your original analysis of the document before we discuss it together.
2. The WWI paper must be between 4-5 pages. Your assignment is to choose a piece of
cultural production (a painting, sculpture, novel, poem, play, song or other piece of
music, dance, philosophic or scientific treatise) by an artist, writer, poet, philosopher,
theorist, or musician from any of the European countries engulfed by the trauma of the
First World War. You may also use a source produced by a European colonial subject
affected by the war with the exception of those from Canada. You will use that source to
construct an argument about one of the ways the war shaped Europeans’ lives. Your
source, textual or visual, can be one produced during the war itself, or in its immediate
aftermath. You can rely on class readings to contextualize your analysis of the source,
but must use at least THREE additional secondary sources (historical monographs or
peer-reviewed journal articles, not websites or encyclopedia entries).
Some artists you might consider: Käthe Kollwitz, Max Beckmann, Alfred Kubin,
Guillaume Apollinaire, Pablo Picasso, Otto Dix, Egon Schiele, George Grosz, Wyndham
Lewis, John Nash, Erich Maria Remarque, Wilfred Owen, Virginia Woolf…and many
more. Please come see me to discuss potential sources and arguments.
3. The midterm exam will consist of a choice of short essay questions to be taken in
class. The final will be one long essay question to be completed at home. Please note
that the final is a take-home exam. You must turn it in to me in my office between
9am and 12pm on Wednesday, April 11. THIS IS A FINAL EXAM AND MUST BE
TURNED IN ON TIME. NO LATE EXAMS WILL BE ACCEPTED.
Your grades for written assignments will depend not only on the originality, clarity, and
depth of your historical reasoning but also on your written expression. If you are still
working on how to structure an essay (organization, transitions between paragraphs,
integrating citations) or express yourself in writing (clarity, problems with grammar or 3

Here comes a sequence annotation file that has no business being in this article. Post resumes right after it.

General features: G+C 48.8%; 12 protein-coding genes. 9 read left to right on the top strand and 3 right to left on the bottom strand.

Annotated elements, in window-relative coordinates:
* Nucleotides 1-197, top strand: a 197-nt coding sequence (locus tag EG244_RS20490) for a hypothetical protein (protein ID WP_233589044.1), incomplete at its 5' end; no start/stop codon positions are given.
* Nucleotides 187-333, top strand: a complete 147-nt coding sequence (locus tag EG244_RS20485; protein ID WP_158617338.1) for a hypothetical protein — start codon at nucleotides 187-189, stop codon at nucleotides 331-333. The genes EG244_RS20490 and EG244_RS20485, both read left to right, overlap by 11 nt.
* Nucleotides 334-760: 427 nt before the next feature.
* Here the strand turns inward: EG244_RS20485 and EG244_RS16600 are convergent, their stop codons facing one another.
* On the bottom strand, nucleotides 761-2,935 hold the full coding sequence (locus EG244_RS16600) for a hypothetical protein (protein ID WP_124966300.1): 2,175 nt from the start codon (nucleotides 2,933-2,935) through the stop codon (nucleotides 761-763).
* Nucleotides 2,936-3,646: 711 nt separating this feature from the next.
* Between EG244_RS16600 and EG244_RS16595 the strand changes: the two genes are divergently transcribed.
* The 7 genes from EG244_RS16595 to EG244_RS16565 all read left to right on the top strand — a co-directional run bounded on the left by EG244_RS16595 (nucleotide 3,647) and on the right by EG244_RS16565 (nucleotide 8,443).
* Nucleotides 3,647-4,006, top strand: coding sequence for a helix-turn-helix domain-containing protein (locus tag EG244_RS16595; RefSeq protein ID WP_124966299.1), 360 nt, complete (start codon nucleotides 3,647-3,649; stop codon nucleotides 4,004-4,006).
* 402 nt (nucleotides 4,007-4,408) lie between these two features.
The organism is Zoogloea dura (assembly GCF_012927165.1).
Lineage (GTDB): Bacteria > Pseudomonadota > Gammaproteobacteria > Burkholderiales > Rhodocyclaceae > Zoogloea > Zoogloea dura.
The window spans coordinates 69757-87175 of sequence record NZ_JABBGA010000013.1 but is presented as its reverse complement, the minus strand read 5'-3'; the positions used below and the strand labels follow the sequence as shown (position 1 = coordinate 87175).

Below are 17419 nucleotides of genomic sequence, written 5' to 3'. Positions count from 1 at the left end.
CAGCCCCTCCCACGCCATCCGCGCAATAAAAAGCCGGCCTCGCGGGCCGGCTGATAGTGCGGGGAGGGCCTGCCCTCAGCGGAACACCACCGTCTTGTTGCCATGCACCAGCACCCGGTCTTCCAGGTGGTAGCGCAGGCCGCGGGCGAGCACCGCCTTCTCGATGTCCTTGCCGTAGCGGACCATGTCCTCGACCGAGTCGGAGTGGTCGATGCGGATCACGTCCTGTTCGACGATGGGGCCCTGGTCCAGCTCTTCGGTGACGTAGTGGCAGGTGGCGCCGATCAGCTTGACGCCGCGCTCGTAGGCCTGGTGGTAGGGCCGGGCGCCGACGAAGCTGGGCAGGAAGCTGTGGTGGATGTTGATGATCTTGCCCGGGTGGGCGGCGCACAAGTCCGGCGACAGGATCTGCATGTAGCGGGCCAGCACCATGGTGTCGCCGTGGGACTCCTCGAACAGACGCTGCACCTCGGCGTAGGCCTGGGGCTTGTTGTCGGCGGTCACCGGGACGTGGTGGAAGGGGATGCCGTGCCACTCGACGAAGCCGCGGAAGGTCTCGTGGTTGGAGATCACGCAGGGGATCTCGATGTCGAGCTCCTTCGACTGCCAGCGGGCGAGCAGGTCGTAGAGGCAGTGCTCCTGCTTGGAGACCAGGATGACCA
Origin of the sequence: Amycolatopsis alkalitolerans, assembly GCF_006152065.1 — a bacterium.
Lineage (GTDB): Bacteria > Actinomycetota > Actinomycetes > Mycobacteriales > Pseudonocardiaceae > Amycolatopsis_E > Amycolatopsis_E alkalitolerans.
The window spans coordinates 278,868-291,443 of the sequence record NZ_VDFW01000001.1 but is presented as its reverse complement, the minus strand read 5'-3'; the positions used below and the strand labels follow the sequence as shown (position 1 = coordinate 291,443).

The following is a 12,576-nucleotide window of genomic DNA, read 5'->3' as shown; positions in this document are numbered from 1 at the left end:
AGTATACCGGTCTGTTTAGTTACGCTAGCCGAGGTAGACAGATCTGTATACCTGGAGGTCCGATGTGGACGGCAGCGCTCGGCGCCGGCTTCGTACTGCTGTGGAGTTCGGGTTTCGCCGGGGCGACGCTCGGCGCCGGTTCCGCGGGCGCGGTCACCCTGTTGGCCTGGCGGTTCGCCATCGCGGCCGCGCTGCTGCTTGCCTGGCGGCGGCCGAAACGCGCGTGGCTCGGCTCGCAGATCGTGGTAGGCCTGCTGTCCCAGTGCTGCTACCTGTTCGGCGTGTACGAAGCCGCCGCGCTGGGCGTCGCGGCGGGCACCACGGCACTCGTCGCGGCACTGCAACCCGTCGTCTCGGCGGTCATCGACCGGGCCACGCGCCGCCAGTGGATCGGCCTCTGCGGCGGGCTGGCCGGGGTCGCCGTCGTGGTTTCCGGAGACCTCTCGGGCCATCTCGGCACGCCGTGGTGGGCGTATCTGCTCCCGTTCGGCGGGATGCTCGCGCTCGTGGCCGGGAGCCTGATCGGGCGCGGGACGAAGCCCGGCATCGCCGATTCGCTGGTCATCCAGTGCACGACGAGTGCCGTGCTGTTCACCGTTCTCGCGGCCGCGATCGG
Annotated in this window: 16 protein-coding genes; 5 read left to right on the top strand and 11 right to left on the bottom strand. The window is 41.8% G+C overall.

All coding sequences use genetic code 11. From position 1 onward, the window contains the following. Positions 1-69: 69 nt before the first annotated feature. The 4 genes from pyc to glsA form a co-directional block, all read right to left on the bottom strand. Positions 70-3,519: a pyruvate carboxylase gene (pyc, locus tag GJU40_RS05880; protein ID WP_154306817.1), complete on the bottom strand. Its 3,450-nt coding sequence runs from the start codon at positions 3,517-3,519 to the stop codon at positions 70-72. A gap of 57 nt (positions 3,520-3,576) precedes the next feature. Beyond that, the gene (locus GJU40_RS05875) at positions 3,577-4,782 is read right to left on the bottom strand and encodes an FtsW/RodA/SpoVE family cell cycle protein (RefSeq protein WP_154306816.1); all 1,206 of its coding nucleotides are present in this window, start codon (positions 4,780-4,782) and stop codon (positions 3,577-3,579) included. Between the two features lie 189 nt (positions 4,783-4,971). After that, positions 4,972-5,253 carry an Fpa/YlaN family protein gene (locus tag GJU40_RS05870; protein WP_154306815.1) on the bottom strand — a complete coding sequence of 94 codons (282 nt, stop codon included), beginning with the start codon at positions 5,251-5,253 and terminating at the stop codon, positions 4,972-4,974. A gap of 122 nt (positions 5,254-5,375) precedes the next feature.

spelling, etc), I strongly advise you to seek advice before turning in papers. You may
consult the T.A., the Academic Writing Help Centre
(http://www.sass.uottawa.ca/writing/), or me.
Some tips for effective writing:
1. Remember that you are being asked to analyze historical problems, not describe or
narrate them. In other words, make sure your work asks and answers a historical
question and does not simply describe a series of events.
2. Show rather than tell. Use examples to demonstrate your arguments rather than
simply stating your case.
3. Integrate citations into your work by introducing the author and her argument(s), do
not insert them into your own text without a transition.
4. Transitions are also important to mark the movement between the different sections of
your paper: make sure your reader can follow you as you move from one topic to another.
5. Strive for clarity. Show your work to someone else and see if your reader understands
your meaning. If all else fails, try reading your work aloud: you will quickly realize if it
is not clear!
6. Avoid vagueness, generalities, and (usually) thethassive voice. Rather than beginning
your essay with “[t]he history of Europe in the 20 century has been very dramatic,” start
with a strong, relevant, opening. Similarly, avoid vague and passive constructions such
as “many peoples’ lives were changed.” Rather, demonstrate what changed peoples’
lives and how.
7. Last but not least, pay close attention to verb tens